The Chainlink

Suspensions for Levi Leipheimer, Christian Vande Velde, David Zabriskie, Tom Danielson, Michael Barry and George Hincapie

After reading Tyler Hamilton's book, this news does not come as a shock:

http://www.cyclingnews.com/news/six-former-armstrong-usps-teammates...

just disappointment that these guys were involved in this.

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I wonder if Christian Vande Velde's appearance at the Garmin store is still going on tomorrow after this announcement?

Dopers gonna dope.

If they keep digging they are going to find that this rabbit hole is turtles all the way down...

All of the suspensions are garbage.   The use of PED's was pervasive during this period and any "results" based on throwing out those that were caught are simply no good.   All this means is that the person who ultimately "won" was either not good enough to have been tested or managed to cheat better.  What they should do is reinstate ALL of the results up through this year and then announce that, going forward, they are going to be very strict and mean it.

Barn door closed...

All previous races have no winners -or just leave them be and start fresh.  But they can't go back in time and fix what THEY screwed up by FAILING to test properly.  The ADA's dropped the ball in an EPIC way, and up until now didn't do their job.

The folks who should be suspended are all the anti-doping agency folks who dropped the ball so badly that nobody can EVER put Humpty-Dummpty back to-freaking-gether again. 

James, you're a fairly intelligent person but posting banal tautologies on every thread isn't doing you any favors.

James BlackHeron said:

Dopers gonna dope.

If they keep digging they are going to find that this rabbit hole is turtles all the way down...

CVV's apology says it best:
Christian Vande Velde:
I love cycling, it is and always has been a huge part of who I am. As the son of a track cycling Olympian I was practically born on the bike and my dream, ever since I can remember, was always to be a professional cyclist. I have failed and I have succeeded in one of the most humbling sports in the world. And today is the most humbling moment of my life. 



As a young pro rider I competed drug free, not winning but holding my own and achieving decent results. Then, one day, I was presented with a choice that to me, at the time, seemed like the only way to continue to follow my dream at the highest level of the sport. I gave in and crossed the line, a decision that I deeply regret. I was wrong to think I didn’t have a choice — the fact is that I did, and I chose wrong. I won races before doping and after doping. Ironically, I never won while doping; I was more or less just treading water. This does not make it ok. I saw the line and I crossed it, myself. I am deeply sorry for the decisions I made in the past — to my family, my fans, my peers, to the sport that I love and those in and out of it, I’m sorry. I always will be. 


I decided to change what I was doing and started racing clean again well before Slipstream, but I chose to come to Slipstream because I believed in its unbending mission of clean sport. Today, I am proud of the steps that I and cycling have made to improve the future of the sport that I love so much. I am proud to be a part of an organization that implemented a no-needle policy. I am proud that I published my blood values for all of the world to see after almost reaching the podium at the 2008 Tour de France; showing first and foremost myself that it was possible to and then, confirming it for the rest of the world. I continue to be proud of the strides the sport has taken to clean itself up, and the actions our organization has taken to help shape the sport that I love.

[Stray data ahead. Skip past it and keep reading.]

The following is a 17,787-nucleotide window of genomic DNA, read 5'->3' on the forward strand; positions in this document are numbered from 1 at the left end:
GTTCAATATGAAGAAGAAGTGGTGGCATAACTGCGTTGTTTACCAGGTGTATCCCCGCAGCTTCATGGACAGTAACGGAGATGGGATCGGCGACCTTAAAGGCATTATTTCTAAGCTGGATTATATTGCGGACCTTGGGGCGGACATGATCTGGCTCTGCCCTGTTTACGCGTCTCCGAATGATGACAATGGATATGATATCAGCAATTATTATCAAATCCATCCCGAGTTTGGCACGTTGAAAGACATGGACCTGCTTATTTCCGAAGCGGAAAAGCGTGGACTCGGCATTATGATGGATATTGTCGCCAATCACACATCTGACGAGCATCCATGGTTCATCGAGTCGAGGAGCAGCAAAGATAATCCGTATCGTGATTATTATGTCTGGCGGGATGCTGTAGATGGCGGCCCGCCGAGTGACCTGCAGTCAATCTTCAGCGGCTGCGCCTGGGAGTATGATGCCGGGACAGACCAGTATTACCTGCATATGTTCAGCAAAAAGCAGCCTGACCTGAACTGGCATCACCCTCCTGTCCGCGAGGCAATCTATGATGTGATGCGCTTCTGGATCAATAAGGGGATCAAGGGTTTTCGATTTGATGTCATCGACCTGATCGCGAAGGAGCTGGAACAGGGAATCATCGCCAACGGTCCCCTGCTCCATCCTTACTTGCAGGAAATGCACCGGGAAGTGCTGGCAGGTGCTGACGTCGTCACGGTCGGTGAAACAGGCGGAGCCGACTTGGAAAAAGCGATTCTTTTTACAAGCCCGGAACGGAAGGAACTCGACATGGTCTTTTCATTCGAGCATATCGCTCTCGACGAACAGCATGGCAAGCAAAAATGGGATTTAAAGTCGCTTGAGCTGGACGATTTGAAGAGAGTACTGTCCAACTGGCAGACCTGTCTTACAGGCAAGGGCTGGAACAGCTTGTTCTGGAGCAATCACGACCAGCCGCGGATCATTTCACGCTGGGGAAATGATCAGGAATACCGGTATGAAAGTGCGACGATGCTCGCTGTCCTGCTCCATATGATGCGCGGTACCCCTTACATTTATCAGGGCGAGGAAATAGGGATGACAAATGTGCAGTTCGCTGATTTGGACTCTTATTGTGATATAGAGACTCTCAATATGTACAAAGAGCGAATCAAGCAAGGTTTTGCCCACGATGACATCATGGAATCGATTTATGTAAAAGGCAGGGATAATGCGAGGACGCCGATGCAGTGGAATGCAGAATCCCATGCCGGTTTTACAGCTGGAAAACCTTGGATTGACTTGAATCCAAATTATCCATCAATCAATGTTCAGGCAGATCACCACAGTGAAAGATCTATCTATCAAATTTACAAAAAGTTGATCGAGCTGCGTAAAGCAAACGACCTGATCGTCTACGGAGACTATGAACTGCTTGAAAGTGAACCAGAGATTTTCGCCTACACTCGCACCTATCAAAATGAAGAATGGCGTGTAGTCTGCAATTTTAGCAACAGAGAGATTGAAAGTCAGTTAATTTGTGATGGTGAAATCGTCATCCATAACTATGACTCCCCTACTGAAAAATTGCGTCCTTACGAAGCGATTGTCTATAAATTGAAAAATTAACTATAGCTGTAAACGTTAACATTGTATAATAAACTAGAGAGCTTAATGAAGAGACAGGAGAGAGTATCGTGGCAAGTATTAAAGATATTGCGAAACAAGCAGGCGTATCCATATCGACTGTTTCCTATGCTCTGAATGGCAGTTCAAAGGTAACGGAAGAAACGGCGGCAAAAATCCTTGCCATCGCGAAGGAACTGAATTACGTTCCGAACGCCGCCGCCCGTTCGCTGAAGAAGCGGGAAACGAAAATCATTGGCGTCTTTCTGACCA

We’re in a good place now, young riders of the new generation have not had to face the choices that I did, and this needs to continue. By looking at the mistakes of cycling’s history, we have an opportunity to continue to shape its future.

I’m very sorry for the mistakes I made in my past and I know that forgiveness is a lot to ask for. I know that I have to earn it and I will try, every day, to deserve it — as I have, every day, since making the choice to compete clean. I will never give up on this sport, and I will never stop fighting for its future.

After reading the affidavits the USADA utilized from the six riders, I'm just saddened about the state of cycling during these years.  The affidavits from each of these riders make clear that doping was not what they wanted to do, but what they believed they had to do to succeed.  Yeah, they had choices.  But the choices they have today are much different than the choices they had then. 

I'm hopeful that these revelations will lead to an increased lack of tolerance for doping so that my son, if he were ever to be an elite level cyclist, will never face the kinds of pressure these guys faced.

Kudos to these riders for coming forward.

+1

Joe Studer said:

After reading the affidavits the USADA utilized from the six riders, I'm just saddened about the state of cycling during these years.  The affidavits from each of these riders make clear that doping was not what they wanted to do, but what they believed they had to do to succeed.  Yeah, they had choices.  But the choices they have today are much different than the choices they had then. 

I'm hopeful that these revelations will lead to an increased lack of tolerance for doping so that my son, if he were ever to be an elite level cyclist, will never face the kinds of pressure these guys faced.

Kudos to these riders for coming forward.

When the name of the game is cheating, cheating is winning. Just sayin...

 I didn't go, but he was there.

Eduardo said:

I wonder if Christian Vande Velde's appearance at the Garmin store is still going on tomorrow after this announcement?

Yawn.

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